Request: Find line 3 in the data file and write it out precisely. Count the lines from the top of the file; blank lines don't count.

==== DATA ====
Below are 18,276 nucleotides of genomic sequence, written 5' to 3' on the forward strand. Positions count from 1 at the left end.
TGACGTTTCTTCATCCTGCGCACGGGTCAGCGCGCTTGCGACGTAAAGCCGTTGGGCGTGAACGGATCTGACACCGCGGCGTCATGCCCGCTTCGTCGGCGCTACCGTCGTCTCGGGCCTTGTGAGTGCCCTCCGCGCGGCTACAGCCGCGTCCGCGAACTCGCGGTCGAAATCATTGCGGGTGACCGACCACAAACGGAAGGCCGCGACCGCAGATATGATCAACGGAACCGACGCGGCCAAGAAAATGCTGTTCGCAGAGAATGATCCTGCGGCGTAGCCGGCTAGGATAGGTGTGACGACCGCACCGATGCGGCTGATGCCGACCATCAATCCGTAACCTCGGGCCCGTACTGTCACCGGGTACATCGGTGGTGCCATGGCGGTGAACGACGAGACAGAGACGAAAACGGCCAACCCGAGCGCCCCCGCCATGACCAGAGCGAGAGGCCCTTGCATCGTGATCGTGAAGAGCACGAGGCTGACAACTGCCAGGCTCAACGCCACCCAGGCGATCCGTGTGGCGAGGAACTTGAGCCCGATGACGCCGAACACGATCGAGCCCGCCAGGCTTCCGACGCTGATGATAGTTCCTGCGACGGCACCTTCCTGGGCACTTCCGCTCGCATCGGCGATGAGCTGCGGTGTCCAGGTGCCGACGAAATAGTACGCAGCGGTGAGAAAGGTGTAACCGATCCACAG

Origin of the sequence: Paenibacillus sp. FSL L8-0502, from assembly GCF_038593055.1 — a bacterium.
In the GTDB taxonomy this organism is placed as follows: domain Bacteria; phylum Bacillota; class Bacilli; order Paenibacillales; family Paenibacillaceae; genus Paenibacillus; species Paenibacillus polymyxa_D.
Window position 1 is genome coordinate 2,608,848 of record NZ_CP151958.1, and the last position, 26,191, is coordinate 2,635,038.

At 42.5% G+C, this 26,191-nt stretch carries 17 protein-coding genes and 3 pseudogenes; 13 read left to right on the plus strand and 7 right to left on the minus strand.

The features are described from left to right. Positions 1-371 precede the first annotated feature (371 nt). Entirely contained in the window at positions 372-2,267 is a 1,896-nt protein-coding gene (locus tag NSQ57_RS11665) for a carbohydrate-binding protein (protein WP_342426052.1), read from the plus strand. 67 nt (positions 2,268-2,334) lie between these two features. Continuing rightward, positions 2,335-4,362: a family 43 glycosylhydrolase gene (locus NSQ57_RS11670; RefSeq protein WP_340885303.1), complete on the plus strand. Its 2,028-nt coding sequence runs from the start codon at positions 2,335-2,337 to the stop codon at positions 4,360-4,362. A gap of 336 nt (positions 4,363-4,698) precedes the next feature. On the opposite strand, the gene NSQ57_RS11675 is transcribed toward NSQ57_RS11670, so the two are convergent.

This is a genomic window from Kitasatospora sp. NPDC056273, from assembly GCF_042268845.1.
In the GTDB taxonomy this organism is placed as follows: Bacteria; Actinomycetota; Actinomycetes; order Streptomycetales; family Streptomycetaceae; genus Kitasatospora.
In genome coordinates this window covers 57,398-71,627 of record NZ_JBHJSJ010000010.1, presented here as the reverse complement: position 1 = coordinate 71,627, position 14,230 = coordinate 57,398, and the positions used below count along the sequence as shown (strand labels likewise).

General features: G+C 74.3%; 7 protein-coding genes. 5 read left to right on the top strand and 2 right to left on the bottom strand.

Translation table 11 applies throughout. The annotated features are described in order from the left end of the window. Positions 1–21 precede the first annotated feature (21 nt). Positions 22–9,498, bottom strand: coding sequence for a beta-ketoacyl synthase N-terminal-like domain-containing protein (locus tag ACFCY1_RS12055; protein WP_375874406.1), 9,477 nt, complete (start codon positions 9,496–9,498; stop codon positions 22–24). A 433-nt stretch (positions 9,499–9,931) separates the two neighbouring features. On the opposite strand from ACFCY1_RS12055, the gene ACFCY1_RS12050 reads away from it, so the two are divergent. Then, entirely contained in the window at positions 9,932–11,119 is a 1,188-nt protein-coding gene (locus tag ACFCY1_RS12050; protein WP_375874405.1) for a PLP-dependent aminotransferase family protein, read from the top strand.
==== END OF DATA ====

Origin of the sequence: Paenibacillus sp. FSL L8-0502, from assembly GCF_038593055.1 — a bacterium.